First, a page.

Who wouldn’t enjoy besting a three-time champion?

Pro Stock’s Chris McGaha sure did in the final round Sunday afternoon at Wild Horse Pass Motorsports Park at Chandler, Ariz.

The Harlow Sammons Chevy Camaro driver used a nearly perfect .007-second reaction time against Jason Line to leg out a winning 6.529-second elapsed time at 211.59 mph on the quarter-mile to earn his sixth victory in nine final rounds at the Arizona Nationals. Line challenged with a 6.538-second E.T. and 210.14 mph in the KB / Summit Racing Chevy Camaro but fell about eight feet (.0258-second).

“Jason’s over there. That’s one of the guys I come to race, right there,” McGaha said. “You know you’ve got to bring your A-Game right there, because he’s good at what he does.”

Line reached this 97th career final round past Vincent Nobile, Greg Anderson, and No. 1 qualifier Deric Kramer.

McGaha was especially thrilled because he claimed just his second victory against Line in 10 meetings, eliminating Tanner Gray, Erica Enders, and Alex Laughlin on the way.

“The .007 [light] means I didn’t screw it up. When the crew chiefs give you a good car, that’s the last thing you want to do,” McGaha said. “It’s kind of like a field-goal kicker. He sits over there on the bench the whole time and then he has to come out and win the game. That’s kind of what you feel like as a driver: Don’t mess it up, because you’re the last guy.”

McGaha had performed well at the Christmas Tree all day, nailing a .009 light in the first round against the ultra-aggressive Gray.

“Maybe it was adrenaline in the finals,” he said.

What made the victory – as he described it – “very satisfying” was the fact he did it with his own engine program.

“We’re the little guy from Odessa, Texas, with a one-car team and not a lot of data,” he said. “They say ‘not a lot of data,’ but sometimes you can get too much data and it starts to become cloudy.”

He showed respect for “all the other teams that are trying to make Pro Stock have enough cars and what have you,” no matter what their budgets, big or small, multi-car teams or independents like himself. “Our shop doesn’t have enough depth to do that, but we try to do what we can and help some of the other guys like Steve Graham and Joey Grose.”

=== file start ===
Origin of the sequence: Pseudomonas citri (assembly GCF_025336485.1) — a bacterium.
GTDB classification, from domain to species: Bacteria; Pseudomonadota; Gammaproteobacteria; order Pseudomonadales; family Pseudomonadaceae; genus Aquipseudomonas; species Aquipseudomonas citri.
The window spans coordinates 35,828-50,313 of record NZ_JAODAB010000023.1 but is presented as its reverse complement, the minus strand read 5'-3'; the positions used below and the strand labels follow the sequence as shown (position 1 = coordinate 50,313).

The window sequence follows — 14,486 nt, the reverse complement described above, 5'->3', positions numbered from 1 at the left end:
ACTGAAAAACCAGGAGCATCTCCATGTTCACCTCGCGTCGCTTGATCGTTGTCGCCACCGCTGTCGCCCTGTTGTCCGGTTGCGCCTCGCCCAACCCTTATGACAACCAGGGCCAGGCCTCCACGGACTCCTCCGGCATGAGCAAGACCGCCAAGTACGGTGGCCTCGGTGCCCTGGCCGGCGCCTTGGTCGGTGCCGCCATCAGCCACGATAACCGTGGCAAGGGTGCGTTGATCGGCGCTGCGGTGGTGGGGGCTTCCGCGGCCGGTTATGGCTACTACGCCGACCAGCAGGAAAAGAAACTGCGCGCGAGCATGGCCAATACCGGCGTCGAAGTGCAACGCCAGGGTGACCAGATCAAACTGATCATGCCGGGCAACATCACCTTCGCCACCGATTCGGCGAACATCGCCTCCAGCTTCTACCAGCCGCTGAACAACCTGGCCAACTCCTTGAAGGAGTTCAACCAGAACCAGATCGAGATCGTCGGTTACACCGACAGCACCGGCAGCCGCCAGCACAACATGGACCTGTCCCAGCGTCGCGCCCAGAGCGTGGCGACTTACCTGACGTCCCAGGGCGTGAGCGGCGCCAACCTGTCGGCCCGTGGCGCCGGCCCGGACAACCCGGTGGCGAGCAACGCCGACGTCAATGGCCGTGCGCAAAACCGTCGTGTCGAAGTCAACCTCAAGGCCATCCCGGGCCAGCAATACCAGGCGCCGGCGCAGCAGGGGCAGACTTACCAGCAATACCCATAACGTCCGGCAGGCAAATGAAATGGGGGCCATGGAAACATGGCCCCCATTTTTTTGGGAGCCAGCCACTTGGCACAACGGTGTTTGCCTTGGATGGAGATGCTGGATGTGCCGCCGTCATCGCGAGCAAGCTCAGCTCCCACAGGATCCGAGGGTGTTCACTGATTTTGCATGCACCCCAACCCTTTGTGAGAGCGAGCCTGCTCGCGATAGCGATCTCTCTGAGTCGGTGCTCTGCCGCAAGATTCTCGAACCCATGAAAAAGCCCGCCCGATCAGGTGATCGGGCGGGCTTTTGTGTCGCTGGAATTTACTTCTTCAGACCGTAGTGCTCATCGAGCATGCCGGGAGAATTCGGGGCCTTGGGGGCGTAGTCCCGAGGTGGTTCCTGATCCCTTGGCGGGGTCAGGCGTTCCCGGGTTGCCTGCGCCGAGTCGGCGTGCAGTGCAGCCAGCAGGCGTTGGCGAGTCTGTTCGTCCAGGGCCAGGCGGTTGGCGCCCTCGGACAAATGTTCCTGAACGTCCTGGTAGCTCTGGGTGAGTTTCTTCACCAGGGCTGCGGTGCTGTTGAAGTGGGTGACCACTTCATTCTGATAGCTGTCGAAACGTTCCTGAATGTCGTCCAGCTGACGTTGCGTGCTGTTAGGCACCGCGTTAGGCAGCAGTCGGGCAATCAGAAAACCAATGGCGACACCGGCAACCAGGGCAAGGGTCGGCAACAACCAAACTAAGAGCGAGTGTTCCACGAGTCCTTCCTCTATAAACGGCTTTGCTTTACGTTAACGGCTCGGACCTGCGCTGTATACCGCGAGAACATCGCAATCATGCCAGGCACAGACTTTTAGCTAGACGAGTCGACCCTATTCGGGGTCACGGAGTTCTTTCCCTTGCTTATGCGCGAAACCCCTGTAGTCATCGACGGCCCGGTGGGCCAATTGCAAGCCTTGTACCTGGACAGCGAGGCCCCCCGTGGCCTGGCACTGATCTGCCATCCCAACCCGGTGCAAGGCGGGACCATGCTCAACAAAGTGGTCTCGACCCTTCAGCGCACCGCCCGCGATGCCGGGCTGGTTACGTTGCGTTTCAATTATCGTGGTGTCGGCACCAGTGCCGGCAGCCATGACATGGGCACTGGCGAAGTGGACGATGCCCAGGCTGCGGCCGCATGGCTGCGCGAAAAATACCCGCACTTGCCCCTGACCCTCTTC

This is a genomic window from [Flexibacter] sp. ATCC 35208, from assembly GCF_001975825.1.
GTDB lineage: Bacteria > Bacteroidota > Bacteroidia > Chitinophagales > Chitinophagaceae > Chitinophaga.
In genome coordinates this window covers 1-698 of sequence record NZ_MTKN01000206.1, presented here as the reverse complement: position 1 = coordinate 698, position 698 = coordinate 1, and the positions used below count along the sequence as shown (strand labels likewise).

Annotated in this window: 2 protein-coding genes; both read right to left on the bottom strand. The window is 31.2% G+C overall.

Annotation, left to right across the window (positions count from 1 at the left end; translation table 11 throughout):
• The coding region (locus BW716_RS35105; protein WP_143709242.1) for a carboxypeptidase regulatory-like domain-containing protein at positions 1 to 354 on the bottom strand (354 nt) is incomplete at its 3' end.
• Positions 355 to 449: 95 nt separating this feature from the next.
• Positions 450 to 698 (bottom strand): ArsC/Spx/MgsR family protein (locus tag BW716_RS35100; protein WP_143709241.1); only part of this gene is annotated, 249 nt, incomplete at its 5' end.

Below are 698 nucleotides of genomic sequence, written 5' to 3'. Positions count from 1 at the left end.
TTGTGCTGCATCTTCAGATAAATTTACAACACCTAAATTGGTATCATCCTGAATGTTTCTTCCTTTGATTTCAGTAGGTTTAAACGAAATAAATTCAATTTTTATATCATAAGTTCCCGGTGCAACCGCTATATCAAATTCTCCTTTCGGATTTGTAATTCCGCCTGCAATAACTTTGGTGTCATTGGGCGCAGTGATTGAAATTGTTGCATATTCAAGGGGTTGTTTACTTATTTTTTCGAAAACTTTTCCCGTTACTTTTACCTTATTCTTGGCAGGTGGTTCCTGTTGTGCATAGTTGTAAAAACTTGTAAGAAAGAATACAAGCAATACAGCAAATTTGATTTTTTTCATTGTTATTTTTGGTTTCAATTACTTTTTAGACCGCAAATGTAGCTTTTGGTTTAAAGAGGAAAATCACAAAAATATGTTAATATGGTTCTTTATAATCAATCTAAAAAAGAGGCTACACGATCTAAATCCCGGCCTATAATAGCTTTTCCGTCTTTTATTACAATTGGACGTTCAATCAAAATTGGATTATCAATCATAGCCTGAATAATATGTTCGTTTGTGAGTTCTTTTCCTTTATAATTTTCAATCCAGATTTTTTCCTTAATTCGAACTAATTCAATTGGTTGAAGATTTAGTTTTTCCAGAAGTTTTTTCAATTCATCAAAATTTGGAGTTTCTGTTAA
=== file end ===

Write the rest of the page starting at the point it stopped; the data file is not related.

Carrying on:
The addition of Adam Hornberger as crew chief during the offseason is proving to be beneficial already.

“I’ve kind of relieved myself of the crew-chief duties, let him totally take it over. It’s kind of working out good right now. I think I didn’t realize how overloaded I had made myself. And maybe that’s helping me drive better,” McGaha said. “I always felt I needed to do something in the pits to help my driving, but maybe I obviously had overloaded myself. Maybe we can get it going good and see what happens.”

He said, “We picked up power this winter. We did find some power that we’d been lacking and looking for. When we unloaded and it went No. 1 on the first session, we said, ‘OK, we’ve got something that can compete.”

But all the pieces didn’t fall into place this weekend that easily.

“Then we lose a push rod on Q4, the good session. I’ve done that so many times since we’ve gone to EFI – it was like déjà vu,” he said. He told himself, “If we can overcome this, we can make it happen. I guess we overcame it.”

It certainly looks that way.